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Hochul embraces her role on the campaign trail

AUBURN – If naysayers still think Kathy Hochul could never blend with Gov. Andrew M. Cuomo’s tightly managed politics, they haven’t seen the feisty former congresswoman from Buffalo on the campaign trail.

The Democratic candidate for lieutenant governor started her day in Cooperstown earlier this week, addressed a luncheon and visited a diner in Auburn, chatted with senior citizens in Irondequoit, toured Rochester’s new manufacturing facilities, dropped by a hot dog joint in Chili, and then addressed a major Democratic event in Monroe County before her Ford Escape finally returned home to Buffalo late that evening.

It’s a grueling pace – working the secondary campaign targets reserved for the governor’s running mate and often without notice even from the local press. But Hochul is adapting from independent legislator to team player, eagerly embracing her new role as cheerleader-in-chief and looking forward to Jan. 1 should she and Cuomo defeat the Republican ticket of Rob Astorino and Chris Moss on Tuesday.

At almost every stop, Hochul repeats the Cuomo mantra that has characterized his four years in Albany.

“There’s this sense of optimism I didn’t feel in previous years,” she said in an interview at the former Kodak Park in Rochester, now home to a business incubator called Eastman Business Park.

“I thought it would be primarily focused in Buffalo,” she added. “Then I went out to Utica ... and they’re so excited because Nano Utica is going to bring a thousand new jobs. I was with a group of carpenters high-fiving me and wanting me to thank the governor because they now all have jobs.”

Cuomo’s choice of Hochul as his running mate last spring shocked many in the political world. A veteran of the Hamburg Town Council, Erie County Clerk’s Office and a short stint in Congress, the Hamburg native was always viewed as an independent sort who often bucked her own party.

As clerk she fought Albany to lift tolls on the Niagara Thruway and reportedly incensed former Gov. Eliot L. Spitzer by opposing his plan to grant driver’s licenses to illegal aliens. And when she won a special election to the House of Representatives in the state’s most Republican district, she walked a fine moderate line that drew an eventual primary challenge this year from the left.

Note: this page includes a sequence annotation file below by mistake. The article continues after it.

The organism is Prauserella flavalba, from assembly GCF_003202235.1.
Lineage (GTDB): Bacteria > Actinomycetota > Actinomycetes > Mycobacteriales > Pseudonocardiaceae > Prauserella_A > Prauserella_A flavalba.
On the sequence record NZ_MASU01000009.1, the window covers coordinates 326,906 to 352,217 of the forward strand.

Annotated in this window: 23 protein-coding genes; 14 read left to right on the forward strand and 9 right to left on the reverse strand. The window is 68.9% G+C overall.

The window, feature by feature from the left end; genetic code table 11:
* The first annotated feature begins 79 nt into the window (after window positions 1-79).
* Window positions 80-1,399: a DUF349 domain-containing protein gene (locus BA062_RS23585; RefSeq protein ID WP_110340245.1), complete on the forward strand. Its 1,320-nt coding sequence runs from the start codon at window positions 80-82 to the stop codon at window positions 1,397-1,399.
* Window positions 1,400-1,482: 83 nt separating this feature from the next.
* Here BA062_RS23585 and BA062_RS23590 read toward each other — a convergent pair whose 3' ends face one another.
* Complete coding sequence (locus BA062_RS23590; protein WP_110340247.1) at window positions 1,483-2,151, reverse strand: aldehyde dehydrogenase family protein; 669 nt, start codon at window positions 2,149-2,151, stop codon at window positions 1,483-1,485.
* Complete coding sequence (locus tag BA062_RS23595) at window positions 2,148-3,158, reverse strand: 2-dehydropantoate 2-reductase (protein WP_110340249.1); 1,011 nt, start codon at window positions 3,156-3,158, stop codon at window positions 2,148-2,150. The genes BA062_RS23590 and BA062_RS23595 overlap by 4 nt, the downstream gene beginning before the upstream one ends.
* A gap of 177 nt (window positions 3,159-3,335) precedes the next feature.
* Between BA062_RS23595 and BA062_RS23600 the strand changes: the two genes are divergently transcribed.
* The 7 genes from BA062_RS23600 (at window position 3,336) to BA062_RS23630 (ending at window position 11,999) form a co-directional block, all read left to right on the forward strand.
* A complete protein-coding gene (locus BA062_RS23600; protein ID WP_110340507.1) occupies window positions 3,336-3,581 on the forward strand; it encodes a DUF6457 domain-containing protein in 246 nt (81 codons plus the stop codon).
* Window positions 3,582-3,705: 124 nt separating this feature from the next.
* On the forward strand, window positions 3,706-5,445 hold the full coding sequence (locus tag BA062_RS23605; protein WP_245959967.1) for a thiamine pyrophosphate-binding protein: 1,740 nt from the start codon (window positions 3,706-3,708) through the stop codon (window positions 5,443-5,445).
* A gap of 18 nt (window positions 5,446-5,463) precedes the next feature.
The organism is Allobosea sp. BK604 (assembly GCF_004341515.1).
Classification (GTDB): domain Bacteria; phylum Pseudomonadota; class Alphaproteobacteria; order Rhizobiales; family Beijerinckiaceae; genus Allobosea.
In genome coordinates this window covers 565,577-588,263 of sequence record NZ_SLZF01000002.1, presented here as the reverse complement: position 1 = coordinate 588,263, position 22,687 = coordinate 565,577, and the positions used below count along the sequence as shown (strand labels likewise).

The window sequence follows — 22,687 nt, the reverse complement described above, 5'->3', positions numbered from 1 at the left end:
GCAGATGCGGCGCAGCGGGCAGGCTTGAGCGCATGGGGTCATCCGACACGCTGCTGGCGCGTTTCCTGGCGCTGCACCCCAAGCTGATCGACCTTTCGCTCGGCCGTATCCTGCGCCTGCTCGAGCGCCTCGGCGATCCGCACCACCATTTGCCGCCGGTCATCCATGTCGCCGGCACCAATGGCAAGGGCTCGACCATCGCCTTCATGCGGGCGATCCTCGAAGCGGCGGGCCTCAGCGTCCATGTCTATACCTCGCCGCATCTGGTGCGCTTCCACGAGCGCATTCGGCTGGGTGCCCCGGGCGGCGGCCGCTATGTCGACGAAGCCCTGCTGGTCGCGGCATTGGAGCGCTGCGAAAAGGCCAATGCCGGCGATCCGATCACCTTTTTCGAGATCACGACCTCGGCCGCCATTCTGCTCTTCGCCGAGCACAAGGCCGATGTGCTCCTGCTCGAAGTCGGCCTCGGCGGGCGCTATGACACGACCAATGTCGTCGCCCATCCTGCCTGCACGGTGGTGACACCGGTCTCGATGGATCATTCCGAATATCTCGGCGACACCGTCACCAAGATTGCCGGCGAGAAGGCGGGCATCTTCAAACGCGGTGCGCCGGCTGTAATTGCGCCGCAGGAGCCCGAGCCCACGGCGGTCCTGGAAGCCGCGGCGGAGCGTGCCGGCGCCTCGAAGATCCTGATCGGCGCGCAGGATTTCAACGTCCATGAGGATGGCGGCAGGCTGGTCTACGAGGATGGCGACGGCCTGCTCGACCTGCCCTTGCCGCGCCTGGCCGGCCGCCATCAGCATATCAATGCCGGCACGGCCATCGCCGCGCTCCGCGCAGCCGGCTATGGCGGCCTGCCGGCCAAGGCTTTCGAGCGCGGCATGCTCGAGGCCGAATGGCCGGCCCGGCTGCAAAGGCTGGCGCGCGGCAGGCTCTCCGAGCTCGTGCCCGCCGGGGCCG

But now Hochul charts a new path as she returns to politics from an executive post at M&T Bank.

She finds herself talking maple sugar and logging in the North Country, wine and dairy in the Finger Lakes, business development on Long Island, and mingling with the Orthodox community in Brooklyn or Chinese residents of Queens.

“The experience has been a life-changer,” she said.

Even if more liberal Democrats attacked some of her positions in the primary, nobody ever faulted her skill at retail politics.

In Auburn this week, she told a Chamber of Commerce luncheon at the Cayuga Centers facility for youth all about her roots. Only 25 miles from her alma mater, the Syracuse University alumna was quick to underscore her Orange allegiance, while twice mentioning her Irish-American ancestry in the Catholic city.

Local icons William H. Seward (Lincoln’s secretary of state) and Harriet Tubman (hero of the Underground Railroad) find their way into her remarks before she veers back to the task at hand by recognizing new businesses in the Finger Lakes.